The paper pioneers in approaching accounting as statement form in a way that analyses the differences that flow from its non-glottographic status.

Details

Accounting, Auditing & Accountability Journal, vol. 31 no. 7
Type: Research Article
ISSN: 0951-3574

Keywords

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Article

Ann‐Christine Frandsen

This paper aims to offer a critical pathway to understanding recent changes and improvements in organizing and managing healthcare – such as the emerging “patient‐centred…

Abstract

Purpose

This paper aims to offer a critical pathway to understanding recent changes and improvements in organizing and managing healthcare – such as the emerging “patient‐centred care” (PCC) approach.

Design/methodology/approach

The research is based on fieldwork performed as a mobile ethnography of translations of everyday healthcare work at a Swedish healthcare institution in which an analysis of the significance of contemporary accounting practices for disciplining action and thought was carried out.

Findings

Accounting is increasingly interlinked with medical practices today, with more and more people involved in translating action and thought into accounting‐based terms and values at all levels of their work lives; as this happens, accounting “produces” a way of thinking and valuing that even modifies professional identities. The discipline of medical knowledge is played out differently as accounting‐based valuation measures become internalised into the performance of medical professionals and as additionally their images of themselves and their patients change. Patient‐centred care is thereby seen not as a means of generating a pure or positive value for patients, expressed in the form of greater efficiencies and nation‐wide performance indicators. The loosely coupled forms of patient‐centred care are about how nurses, having translated accounting practices into their work and selves, use them as a means of managing the constraints and “cracks” in the PCC approaches.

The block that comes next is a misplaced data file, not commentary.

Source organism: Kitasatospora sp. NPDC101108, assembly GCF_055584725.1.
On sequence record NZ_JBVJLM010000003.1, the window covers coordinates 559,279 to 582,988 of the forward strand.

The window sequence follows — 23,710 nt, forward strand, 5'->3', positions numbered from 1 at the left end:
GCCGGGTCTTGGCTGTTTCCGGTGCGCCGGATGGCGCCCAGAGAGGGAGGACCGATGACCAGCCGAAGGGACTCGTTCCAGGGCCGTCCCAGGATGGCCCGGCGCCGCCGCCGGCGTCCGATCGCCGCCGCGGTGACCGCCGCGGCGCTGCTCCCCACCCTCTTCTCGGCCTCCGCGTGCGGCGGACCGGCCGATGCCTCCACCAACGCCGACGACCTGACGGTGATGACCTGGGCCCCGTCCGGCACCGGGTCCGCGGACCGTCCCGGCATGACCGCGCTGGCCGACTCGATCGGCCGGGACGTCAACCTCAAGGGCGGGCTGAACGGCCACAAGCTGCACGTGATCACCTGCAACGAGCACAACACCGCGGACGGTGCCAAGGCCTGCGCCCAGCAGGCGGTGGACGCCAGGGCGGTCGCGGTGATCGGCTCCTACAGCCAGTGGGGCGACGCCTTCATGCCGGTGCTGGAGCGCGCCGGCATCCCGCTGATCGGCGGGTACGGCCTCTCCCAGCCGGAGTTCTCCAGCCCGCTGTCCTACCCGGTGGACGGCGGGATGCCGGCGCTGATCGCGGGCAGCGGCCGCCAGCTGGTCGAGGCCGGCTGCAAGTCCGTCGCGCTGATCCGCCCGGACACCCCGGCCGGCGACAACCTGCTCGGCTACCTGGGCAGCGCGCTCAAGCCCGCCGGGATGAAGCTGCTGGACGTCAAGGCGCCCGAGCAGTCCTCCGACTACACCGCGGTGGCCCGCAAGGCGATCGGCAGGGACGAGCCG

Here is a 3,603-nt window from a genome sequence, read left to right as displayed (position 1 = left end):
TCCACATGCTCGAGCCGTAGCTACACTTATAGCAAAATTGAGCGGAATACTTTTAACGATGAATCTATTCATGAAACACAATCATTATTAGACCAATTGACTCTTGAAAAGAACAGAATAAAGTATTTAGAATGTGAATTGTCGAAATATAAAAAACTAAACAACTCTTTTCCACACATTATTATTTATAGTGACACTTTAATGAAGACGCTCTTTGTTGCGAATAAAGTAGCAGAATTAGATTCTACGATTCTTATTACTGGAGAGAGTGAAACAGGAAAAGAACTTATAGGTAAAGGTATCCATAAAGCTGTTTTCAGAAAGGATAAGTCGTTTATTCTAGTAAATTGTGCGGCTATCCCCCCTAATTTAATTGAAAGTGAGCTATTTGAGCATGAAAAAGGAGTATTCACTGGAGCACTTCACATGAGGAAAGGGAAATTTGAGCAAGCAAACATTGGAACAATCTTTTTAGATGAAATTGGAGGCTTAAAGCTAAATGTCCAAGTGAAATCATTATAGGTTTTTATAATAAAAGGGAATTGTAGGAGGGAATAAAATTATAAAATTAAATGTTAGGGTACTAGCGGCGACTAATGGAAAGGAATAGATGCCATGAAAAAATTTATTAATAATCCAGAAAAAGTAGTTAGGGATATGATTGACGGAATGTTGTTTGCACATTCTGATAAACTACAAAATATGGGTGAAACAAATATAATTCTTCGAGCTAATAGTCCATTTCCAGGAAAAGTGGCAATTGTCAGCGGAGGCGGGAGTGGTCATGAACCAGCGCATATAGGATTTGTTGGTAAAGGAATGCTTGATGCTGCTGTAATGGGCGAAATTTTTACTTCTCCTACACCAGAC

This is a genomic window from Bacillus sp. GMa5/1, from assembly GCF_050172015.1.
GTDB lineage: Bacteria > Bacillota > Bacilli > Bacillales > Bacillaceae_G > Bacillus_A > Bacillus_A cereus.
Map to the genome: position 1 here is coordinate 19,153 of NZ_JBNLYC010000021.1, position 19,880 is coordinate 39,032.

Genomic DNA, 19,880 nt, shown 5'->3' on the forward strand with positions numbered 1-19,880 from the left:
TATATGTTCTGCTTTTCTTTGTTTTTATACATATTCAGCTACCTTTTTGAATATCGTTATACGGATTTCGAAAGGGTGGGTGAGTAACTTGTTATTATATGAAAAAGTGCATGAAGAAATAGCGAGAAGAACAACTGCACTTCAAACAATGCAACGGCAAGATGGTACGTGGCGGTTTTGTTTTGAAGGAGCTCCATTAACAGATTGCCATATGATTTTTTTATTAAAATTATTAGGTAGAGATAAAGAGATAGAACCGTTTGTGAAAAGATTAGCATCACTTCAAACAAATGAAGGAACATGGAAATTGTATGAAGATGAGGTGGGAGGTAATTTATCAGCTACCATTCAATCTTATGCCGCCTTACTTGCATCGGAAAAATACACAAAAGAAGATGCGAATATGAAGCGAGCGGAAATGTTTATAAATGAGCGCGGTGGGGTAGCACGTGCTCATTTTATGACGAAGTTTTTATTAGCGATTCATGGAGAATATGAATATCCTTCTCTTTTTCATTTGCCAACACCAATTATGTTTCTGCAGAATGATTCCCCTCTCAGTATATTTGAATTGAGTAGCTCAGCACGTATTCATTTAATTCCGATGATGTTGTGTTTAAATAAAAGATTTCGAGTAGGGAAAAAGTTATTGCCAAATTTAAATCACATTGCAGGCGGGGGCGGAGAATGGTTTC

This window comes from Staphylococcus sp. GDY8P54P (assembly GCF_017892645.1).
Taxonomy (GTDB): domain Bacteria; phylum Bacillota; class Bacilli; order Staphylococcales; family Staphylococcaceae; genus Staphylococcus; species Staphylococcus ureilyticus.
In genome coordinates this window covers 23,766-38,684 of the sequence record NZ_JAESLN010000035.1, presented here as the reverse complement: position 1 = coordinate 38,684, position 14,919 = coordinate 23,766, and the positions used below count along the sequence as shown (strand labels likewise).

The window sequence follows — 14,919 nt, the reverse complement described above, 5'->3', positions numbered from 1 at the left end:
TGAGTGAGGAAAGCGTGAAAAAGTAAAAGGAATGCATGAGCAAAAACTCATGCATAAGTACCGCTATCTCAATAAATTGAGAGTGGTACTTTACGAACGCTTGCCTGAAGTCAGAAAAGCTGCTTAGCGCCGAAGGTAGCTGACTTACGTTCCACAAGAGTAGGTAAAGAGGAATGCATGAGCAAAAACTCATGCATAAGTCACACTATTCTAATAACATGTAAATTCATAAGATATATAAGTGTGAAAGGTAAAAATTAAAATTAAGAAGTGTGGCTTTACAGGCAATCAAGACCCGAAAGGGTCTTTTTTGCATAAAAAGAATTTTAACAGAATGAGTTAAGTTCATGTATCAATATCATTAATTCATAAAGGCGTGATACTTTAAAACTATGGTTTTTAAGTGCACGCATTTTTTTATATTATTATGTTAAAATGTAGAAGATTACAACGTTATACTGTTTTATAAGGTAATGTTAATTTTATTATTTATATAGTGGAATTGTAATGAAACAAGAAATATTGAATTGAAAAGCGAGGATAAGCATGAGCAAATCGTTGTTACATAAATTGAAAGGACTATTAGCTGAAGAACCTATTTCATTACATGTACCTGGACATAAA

Originality/value

Accounting allows the dynamics of the PCC approach to be understood and acted on in new ways. Accounting as a discipline involves both accounting professionals and medical professionals who circulate accounting numbers and values. Accounting, thus, is an activity that takes place inside and outside the self.